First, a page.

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This month’s super installment sees us explore the topics of both bovine immunity – a topic so interesting that it has been picked up on by both of our Farm Editors – and mud fever in horses.
Cows with high levels of disease resistance soon available to farmers
Emma Plowright (Farm News Editor)
The company Semex have recently announced that sires that have been proven to have high levels of immunity will soon be available for farmers to purchase. When these animals are bred, there is a 25% chance that the trait will be passed on to the offspring.
Research suggests that cows with a high immune response are ‘two to four’ times less likely to contract diseases such as mastitis, metritis, ketosis, retained placenta and Johne’s disease than those with a low immune response.
According to Semex, this “marks a significant breakthrough in improving disease resistance in cattle which will reduce the use of remedial medication”. Trials have shown that the use of these sires can significantly reduce disease levels in a herd. Not only will less need to be spent on drugs and medical attention, there will also be fewer losses due to lack of productivity. It is estimated that the resulting reduction in disease could be worth around ‘£50 per cow’
The testing for high immune response involves blood samples, skin thickness tests and immune system stimulating tests similar to vaccinations. The process takes around two weeks and it is only necessary to carry out the test once during a sire’s lifetime.
This test will be exclusive to Semex for the next ten years.
A new trait in cows: high immunity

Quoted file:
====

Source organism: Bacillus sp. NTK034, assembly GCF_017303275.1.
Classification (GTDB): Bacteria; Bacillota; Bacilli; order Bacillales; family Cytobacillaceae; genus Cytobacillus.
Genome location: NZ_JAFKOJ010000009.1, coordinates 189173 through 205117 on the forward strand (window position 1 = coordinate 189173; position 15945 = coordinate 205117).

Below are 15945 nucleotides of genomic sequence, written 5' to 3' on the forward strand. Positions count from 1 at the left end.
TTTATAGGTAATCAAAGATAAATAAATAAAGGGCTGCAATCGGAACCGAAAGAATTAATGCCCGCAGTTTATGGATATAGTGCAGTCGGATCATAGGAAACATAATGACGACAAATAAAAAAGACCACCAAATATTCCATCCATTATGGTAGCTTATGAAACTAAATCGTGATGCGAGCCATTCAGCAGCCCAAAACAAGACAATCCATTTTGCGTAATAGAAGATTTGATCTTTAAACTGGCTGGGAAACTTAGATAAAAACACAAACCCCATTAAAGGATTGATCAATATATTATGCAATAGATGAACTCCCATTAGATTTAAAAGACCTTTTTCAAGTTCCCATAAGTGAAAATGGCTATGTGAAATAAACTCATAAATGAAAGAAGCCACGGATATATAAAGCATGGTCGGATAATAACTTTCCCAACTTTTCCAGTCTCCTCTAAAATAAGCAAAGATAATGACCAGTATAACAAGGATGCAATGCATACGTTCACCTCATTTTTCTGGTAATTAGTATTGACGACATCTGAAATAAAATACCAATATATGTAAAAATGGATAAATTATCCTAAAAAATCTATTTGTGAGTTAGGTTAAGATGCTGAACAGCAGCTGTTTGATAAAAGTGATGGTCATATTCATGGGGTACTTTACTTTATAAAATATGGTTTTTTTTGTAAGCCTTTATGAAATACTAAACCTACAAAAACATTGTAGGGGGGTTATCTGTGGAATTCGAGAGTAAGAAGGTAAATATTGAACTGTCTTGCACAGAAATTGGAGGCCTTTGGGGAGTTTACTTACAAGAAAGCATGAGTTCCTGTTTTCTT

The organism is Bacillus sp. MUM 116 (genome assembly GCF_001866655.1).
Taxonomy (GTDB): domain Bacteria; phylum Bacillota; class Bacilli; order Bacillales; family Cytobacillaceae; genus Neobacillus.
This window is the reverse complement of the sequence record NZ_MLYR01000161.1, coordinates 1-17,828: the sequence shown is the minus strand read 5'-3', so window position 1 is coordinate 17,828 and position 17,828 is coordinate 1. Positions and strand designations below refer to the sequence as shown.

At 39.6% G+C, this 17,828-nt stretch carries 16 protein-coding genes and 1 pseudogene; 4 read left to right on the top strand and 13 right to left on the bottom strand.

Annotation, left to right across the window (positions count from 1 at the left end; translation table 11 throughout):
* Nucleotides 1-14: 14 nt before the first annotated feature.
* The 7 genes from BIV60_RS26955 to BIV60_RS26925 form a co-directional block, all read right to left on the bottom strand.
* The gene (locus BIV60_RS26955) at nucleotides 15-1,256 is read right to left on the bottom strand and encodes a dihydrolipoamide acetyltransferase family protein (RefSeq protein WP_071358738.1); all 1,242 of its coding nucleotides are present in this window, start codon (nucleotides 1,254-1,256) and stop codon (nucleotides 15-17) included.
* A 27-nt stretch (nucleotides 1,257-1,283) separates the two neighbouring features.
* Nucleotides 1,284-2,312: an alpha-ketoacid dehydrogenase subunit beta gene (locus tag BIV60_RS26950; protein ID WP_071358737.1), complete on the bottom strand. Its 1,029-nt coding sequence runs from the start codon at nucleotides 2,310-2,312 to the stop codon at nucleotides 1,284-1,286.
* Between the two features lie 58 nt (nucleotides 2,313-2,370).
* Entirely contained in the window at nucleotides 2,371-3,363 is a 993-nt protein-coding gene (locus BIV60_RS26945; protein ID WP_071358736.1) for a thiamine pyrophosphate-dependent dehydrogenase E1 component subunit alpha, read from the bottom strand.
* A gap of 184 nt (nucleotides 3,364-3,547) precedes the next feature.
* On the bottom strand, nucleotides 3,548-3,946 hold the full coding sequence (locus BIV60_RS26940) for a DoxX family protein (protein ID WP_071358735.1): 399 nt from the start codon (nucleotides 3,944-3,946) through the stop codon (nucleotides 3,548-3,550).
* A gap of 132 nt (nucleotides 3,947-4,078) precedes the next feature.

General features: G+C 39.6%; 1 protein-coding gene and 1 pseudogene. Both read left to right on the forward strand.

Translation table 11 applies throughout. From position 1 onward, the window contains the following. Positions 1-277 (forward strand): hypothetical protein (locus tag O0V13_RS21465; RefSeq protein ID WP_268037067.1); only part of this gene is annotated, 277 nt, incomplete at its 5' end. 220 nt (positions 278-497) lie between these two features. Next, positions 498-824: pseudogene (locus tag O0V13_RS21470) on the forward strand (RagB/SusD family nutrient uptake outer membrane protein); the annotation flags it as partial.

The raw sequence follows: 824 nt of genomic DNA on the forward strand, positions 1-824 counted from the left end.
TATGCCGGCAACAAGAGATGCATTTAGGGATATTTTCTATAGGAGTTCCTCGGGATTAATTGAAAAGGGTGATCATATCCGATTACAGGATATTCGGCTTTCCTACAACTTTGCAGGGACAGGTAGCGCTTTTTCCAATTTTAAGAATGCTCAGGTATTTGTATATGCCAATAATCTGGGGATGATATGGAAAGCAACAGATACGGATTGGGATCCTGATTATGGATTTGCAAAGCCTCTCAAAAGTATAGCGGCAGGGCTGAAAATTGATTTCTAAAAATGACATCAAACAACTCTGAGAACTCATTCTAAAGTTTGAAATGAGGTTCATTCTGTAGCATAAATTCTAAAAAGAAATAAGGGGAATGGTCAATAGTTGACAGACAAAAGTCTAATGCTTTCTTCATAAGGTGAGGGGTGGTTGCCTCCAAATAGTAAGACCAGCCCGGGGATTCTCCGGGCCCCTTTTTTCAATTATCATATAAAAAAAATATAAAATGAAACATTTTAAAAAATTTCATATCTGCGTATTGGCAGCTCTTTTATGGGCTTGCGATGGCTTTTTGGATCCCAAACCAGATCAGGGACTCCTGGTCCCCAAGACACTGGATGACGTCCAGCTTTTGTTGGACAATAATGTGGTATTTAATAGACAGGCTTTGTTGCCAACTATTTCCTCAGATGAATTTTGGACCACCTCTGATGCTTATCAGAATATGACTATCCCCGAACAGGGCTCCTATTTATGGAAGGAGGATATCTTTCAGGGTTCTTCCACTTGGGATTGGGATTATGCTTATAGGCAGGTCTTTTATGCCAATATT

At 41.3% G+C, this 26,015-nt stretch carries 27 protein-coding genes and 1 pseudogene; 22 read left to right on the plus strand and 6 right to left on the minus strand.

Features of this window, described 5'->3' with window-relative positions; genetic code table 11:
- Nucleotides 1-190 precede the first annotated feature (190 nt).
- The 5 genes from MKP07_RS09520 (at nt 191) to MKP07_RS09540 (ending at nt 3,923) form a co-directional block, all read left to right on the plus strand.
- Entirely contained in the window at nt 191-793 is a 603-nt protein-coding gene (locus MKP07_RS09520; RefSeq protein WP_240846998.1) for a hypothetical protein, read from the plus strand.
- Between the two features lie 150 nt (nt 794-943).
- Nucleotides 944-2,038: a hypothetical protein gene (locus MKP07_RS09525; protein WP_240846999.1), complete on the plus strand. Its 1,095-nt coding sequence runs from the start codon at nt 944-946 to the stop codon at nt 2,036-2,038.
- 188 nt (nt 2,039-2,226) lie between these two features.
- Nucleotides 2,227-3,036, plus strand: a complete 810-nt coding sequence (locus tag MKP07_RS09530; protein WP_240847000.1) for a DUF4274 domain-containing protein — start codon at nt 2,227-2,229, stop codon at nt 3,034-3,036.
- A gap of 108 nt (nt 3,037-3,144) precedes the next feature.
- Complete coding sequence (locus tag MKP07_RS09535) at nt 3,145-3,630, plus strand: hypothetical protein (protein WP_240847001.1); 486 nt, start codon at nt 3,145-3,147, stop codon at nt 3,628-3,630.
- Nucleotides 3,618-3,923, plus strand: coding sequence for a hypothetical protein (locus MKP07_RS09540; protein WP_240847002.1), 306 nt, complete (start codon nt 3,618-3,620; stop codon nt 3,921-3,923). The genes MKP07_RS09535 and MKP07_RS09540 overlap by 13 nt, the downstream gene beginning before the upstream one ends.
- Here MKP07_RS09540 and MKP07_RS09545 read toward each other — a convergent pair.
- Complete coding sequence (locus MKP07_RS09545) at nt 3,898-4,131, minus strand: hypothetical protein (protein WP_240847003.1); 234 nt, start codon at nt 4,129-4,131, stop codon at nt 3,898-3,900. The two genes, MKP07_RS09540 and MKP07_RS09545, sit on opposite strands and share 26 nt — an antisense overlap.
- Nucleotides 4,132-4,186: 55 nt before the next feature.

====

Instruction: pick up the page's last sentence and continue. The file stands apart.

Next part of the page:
It is a known fact that one of the many problems dairy farmers face is that of diseases such as mastitis and ketosis. Semex, a company that deals with cattle genetics, has recently made public that the new trait, ‘Immunity+’ will be available soon for customers to use when breeding their cattle.
This comes after researchers at the University of Guelph in Canada were able to measure the immune response of a cow and thereby label a cow as ‘high immune response’ or ‘low immune response’. They did this by taking blood samples and doing skin thickness tests, and measuring the antibody and cell-mediated response by stimulating the immune system in a similar way to how a vaccine works. Those with a high immune response, ‘HIR’, are thought to have ‘a more balanced immune response capable of defending the cow against a more diverse range of pathogens’. Currently, it is thought that around 10% of bulls have genes that are classed as HIR.
The application of this experiment has proved to be very useful when selectively breeding cattle for desired characteristics. The researchers estimate that cows with HIR are 2-4 times less likely to contract a disease than those with LIR. They also discovered that this trait for high immunity has a large chance of being passed on – 25% – considerably larger than the percentage for other traits, such as calving ease, which stands at 6-7%.